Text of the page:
Albert Einstein once said “The most powerful force in the universe is compound interest.” In the world of investing, compound interest is definitely your best friend. It can almost seem like a mystery, but there IS a way to calculate compound interest by hand. Working in the financial industry, I’ve used this equation on multiple occasions to give people an idea of what their investments would yield over a period of time. By the end of this article, you’ll be able to do the same and maybe impress your friends (or even yourself) with the ‘most powerful force in the universe.’ :)
The Compound Interest Equation
First, take a look at this equation. It’s the basic compound interest formula.
A= P (1 + i) n
A = Amount of money accumulated after n years, including interest
P = Original principal amount
i = Interest rate
n = number of years of compounding
Using the Formula
I generally use a simple calculator (add, subtract, multiply, divide) to solve a simple compounding calculation. First, I start inside the parenthesis and add the 1 to the interest rate. If the rate was 5%, I’d enter 1.05 into my calculator.
The next point to consider is how many years it will compound. If it is for 5 years, I know that n=5, so the 1.05 (inside the parenthesis) needs to be raised to the fifth power. You can do this by multiplying 1.05 by itself for a total of 5 times (simple so far I hope). 1.05 x 1.05 x 1.05 x 1.05 x 1.05 = 1.276282. This is the ‘compound interest factor.’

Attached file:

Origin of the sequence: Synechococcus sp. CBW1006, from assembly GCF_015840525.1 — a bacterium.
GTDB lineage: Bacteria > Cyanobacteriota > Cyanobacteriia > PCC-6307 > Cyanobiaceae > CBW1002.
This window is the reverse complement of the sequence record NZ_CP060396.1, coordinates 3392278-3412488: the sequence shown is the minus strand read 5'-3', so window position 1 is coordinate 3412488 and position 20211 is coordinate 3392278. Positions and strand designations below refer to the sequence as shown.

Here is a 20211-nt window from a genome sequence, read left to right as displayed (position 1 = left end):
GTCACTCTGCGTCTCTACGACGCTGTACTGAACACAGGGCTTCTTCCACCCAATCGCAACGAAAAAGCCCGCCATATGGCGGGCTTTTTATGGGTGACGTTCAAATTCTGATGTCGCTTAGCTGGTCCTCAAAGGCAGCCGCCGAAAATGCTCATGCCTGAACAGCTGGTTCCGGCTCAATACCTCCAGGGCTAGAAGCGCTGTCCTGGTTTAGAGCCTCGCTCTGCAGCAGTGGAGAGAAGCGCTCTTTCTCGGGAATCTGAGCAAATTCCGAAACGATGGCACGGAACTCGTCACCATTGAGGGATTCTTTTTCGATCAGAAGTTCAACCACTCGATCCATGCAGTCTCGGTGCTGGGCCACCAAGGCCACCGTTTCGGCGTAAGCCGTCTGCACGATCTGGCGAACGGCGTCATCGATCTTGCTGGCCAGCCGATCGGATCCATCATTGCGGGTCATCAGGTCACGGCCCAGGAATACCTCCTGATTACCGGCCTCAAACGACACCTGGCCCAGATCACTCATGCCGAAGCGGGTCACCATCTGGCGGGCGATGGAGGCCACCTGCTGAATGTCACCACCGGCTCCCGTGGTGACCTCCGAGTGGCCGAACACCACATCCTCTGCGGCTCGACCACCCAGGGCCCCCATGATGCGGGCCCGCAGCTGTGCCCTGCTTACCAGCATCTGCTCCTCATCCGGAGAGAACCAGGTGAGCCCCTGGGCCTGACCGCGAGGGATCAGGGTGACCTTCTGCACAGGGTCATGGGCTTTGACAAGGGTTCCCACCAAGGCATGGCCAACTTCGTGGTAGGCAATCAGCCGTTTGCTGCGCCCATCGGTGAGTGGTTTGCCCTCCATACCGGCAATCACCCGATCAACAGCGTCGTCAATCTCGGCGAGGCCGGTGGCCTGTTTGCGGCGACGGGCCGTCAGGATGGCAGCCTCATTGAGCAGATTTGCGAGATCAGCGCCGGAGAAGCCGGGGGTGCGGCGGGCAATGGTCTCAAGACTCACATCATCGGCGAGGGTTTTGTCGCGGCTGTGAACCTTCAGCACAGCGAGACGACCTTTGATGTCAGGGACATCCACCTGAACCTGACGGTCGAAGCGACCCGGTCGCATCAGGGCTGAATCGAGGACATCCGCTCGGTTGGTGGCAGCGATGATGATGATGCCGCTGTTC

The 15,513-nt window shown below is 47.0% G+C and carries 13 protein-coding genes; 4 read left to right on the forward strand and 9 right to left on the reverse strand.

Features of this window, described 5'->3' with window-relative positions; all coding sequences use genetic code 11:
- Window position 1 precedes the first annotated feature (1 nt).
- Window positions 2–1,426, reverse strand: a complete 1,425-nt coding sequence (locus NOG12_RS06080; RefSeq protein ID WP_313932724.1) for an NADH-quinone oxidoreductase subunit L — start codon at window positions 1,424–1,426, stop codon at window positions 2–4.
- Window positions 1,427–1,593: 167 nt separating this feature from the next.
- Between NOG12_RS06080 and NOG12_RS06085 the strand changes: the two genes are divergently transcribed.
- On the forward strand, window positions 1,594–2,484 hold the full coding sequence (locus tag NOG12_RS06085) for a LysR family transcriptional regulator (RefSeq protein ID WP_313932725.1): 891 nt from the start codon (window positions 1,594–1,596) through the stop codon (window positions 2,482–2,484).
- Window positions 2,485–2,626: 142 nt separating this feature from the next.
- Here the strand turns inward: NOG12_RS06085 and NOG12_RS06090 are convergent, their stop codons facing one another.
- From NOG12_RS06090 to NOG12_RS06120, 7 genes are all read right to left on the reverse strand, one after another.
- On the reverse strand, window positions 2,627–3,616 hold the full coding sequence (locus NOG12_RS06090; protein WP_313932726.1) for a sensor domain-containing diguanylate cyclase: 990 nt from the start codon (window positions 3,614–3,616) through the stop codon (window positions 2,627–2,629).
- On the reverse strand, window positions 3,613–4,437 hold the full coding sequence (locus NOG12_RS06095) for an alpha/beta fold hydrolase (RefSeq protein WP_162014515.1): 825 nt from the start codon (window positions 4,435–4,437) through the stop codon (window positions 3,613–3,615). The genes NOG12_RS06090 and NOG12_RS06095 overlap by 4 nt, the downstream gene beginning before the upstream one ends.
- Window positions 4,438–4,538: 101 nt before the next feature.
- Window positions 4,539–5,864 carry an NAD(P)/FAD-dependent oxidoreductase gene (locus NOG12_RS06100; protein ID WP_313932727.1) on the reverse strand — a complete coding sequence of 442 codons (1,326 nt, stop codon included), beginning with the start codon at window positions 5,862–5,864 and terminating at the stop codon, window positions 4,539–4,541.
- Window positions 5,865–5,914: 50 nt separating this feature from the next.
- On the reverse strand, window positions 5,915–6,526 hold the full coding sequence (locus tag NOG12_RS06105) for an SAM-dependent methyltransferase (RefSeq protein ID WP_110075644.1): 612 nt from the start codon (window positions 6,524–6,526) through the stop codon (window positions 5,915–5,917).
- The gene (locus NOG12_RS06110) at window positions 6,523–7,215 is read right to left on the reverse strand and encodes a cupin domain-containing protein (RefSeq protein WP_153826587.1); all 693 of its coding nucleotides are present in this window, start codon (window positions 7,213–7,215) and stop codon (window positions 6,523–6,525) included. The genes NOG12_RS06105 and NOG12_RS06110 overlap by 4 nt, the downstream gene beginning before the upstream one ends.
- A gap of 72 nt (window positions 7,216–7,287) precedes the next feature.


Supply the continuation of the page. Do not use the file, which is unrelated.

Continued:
Finally, you take the principal amount and multiply it by the compound interest factor. Let’s say we want to know what $10,000 will compound into after 5 years at a rate of 5%. By using the ‘compound interest factor’ that we found in step 2, we can multiply that figure by the principal and find the value. 1.276282 x $10,000 = $12,762.82. At the end of 5 years, $10,000 will turn into $12,762.82 compounded annually. (check the math here)
Compounding Interest At Different Frequencies
If you’re looking for even more of a challenge, you can actually get a little more technical with the compounding equation. You can compound over any period of time (annually, quarterly, monthly, daily) so here’s the equation to do so.
You’ll notice a new variable (t). T = the number of times the interest will compound each year. If it’s monthly, then t=12. If it’s quarterly, t=4. If you’re wanting to calculate this form of compound interest by hand, you’ll need to first multiply the factor together (nt), which will tell you how many times to multiply the center variable by itself.
Inside the parenthesis, the equation is fairly straightforward. Simply divide the interest rate by the number of periods (t) and then add that to 1. You’ll then take this sum and multiply it by itself for nt times. (Remember, you multiplied n by t and came up with a factor).
You can then multiply it by the P (original principal) and have your compounded interest value.
Have you ever compounded interest by hand? Do you think you’ll give this equation a try?